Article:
This is where academia and research come in. By creating solutions and gathering the facts that allow for a convincing case for a circular transition, more of society will follow. But how do you make a good connection between academia and business and how do they influence one another?
“I think there should always be a symbiosis. If you talk about innovation, systemic shifts, rethinking current practices, or inventing new practices, academia, and grand projects can demonstrate how things can be done or create better alternatives for current practices. And I think it’s a unique position; a pre-competitive and pre-commercial stage where organizations can explore what good looks like before pressure and short-termism set in. This is a very crucial aspect in general but certainly also where we really want to rethink whole economies,” says Carol Lemmens.
The challenge in connecting the two is often the pressure of short-term perspectives. Especially in the built environment where there are big financial risks and thus not much appetite for experimenting and embracing new things.
“The challenge is to have joint incentives throughout the value chain. The big hurdle now is that there are many split incentives, and the more you go downstream in the value chain, the less aspirational the incentives are, and the more commercially and transactional it becomes. It’s also a question of responsibility. All parts of the supply chain still only want to be responsible for the little piece they can oversee but circular economy is about taking a wider responsibility – to go for working outcomes rather than just building what the designer has designed, and designing what the client has asked,” says Carol Lemmens, adding that the findings from academia can help push this change.
According to Carol Lemmens, connecting academia and business also brings a realistic perspective on the speed of transition, and the symbiotic relationship sharpens the solutions presented by researchers. Another long-term effect of connecting business and academia is its implication for leadership:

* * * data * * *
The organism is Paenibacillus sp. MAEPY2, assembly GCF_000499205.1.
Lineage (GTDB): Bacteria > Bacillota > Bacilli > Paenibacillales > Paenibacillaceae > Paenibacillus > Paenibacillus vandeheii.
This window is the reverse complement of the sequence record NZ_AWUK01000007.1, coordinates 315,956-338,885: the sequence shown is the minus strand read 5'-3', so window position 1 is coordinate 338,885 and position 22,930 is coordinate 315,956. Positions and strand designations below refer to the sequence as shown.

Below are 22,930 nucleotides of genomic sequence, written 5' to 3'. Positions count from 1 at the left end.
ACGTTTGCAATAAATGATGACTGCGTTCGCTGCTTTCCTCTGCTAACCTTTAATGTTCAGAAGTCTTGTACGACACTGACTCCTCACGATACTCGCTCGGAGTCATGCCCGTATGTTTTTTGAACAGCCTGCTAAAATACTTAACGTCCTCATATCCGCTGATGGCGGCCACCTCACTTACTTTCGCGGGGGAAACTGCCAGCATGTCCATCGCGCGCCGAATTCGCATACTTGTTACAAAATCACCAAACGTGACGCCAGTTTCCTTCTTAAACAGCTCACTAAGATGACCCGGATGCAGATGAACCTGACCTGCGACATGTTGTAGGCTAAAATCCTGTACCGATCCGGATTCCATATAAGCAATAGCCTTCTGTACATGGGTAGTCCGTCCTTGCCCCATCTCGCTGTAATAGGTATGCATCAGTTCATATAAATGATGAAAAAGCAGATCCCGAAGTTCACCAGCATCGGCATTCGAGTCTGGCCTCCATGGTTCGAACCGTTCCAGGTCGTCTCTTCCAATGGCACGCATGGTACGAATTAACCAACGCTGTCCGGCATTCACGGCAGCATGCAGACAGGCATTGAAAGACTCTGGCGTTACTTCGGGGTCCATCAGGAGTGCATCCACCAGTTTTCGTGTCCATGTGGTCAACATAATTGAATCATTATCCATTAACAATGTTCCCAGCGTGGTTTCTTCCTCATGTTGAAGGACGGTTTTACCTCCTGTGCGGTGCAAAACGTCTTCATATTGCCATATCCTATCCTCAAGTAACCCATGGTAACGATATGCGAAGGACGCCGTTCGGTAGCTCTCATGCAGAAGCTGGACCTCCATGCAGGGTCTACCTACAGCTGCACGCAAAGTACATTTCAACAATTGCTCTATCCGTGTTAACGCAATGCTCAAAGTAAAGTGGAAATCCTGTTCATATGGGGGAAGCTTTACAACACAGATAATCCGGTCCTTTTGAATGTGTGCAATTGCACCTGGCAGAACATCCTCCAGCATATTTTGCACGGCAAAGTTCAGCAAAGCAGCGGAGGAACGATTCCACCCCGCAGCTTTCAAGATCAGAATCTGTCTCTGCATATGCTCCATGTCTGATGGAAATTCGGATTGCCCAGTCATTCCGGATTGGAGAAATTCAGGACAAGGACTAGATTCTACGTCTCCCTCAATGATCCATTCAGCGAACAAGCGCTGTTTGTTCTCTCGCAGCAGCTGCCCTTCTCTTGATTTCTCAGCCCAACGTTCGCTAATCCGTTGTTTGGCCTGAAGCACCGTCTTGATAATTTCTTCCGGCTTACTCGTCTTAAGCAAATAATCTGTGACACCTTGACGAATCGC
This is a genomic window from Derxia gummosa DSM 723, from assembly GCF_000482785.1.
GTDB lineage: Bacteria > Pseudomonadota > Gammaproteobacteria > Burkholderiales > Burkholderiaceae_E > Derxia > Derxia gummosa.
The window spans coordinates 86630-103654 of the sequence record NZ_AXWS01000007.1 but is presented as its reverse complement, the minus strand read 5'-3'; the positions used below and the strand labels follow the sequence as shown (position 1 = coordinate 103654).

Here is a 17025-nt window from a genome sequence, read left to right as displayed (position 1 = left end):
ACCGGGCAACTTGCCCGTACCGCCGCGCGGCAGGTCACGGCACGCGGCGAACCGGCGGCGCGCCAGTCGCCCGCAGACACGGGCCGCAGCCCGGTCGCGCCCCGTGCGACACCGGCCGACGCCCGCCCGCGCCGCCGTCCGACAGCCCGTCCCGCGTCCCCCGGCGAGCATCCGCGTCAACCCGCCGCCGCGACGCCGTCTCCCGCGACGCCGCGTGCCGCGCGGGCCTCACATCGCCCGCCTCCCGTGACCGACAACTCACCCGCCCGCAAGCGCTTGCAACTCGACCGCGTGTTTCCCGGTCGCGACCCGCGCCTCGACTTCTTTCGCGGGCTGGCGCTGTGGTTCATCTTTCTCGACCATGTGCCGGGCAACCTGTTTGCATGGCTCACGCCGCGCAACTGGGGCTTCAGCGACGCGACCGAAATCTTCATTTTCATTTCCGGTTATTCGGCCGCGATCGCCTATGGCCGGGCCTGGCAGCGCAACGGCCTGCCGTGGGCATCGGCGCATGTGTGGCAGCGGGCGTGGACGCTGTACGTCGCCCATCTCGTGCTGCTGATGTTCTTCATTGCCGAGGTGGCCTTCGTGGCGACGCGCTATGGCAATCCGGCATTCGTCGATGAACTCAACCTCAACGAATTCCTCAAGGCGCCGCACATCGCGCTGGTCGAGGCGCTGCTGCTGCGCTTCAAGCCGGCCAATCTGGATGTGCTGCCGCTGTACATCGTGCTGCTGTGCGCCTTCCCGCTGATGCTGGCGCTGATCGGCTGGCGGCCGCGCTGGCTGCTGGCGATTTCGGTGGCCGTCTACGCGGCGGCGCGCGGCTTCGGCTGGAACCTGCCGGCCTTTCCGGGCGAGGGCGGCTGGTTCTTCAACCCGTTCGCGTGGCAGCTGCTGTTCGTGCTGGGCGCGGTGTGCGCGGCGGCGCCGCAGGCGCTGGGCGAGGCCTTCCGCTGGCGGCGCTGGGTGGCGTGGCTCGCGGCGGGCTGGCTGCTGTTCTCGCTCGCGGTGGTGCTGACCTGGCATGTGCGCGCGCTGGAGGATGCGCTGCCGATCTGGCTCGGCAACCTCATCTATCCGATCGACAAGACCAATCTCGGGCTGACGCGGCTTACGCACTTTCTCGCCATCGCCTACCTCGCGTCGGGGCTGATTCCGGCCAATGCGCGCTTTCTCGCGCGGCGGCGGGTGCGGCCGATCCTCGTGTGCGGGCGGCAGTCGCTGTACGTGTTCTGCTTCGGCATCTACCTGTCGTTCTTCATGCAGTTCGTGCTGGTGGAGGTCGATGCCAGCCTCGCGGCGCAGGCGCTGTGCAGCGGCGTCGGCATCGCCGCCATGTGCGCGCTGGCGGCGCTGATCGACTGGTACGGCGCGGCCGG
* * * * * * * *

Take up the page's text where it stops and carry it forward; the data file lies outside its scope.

“I think many of the leaders of the future are now in academia. Change in older generations will go much slower than the change in those that are currently in academia. People often say that transitioning to a circular economy will take generations, but I think it’s depending on how quick the turnover of generations in organizations is. I think academia is where the future leadership will develop, and it will bring completely new paradigms in the businesses, by not only driving solutions but also bringing new ethos and behavior,” says Lemmens.
Expectations for a Circular Transition
The Circular Built Environment Network represents these different aspects: new ideas, solutions, and behavior. Furthermore, the diversity of the approaches to circular economy found in the various projects also helps ensure the more systemic approach, Carol Lemmens calls for.
“All these projects form different kinds of systemic interventions, and together they drive a coalition of the willing. All the research pieces are relevant, all contributing with a little step into the right direction by bringing them systemically together and building on each other’s shoulders in terms of outcomes,” says Lemmens and continues:
“What I hope to see is for the research to be brought to real practice; from principles to practice, from theory to reality, from research to real economy. A way to see that would be statements from the associated organizations: This is how we bring this further; this is why this is super relevant for my organization, and this is what we are going to do with it.”
But even though he is hopeful in this regard, Carol Lemmens doesn’t expect the circular transition to go fast:
“I’m hopeful things will change, but we should be patient. It will not go fast, not at all. None of the systemic shifts will go fast because if it goes fast, it becomes a disruption, and I’m not sure we are looking for disruption. Disruption always means there are winners and losers, and I hope that this transformation will create more winners than losers. A transition takes time, it takes energy, long breaths, but also getting along the whole industry and not just a few that want to win. It’s a bit longer journey, but probably a more sustainable journey,” he says.
The last decade has brought about several changes though, and Lemmens acknowledges the advances that can already be seen in the industry and legislation:
“When I started working with circularity seven years ago, it was a very abstract concept, not understood well by everybody, and now it’s part of the legislation, it’s part of the EU taxonomy, it’s part of the positioning of organizations, and it’s shifting the needle in many industries. It’s making people uncomfortable, which is good too, you know? If you are in the midst of a journey, the journey seems to go very slowly, but if you compare it to a few years ago that is not actually the case,” says Carol Lemmens.
The International Advisory Board of the Circular Built Environment Network currently consists of Carol Lemmens, Ken Webster, and Kasper Guldager. The network is co-funded by Realdania and Innovation Fund Denmark.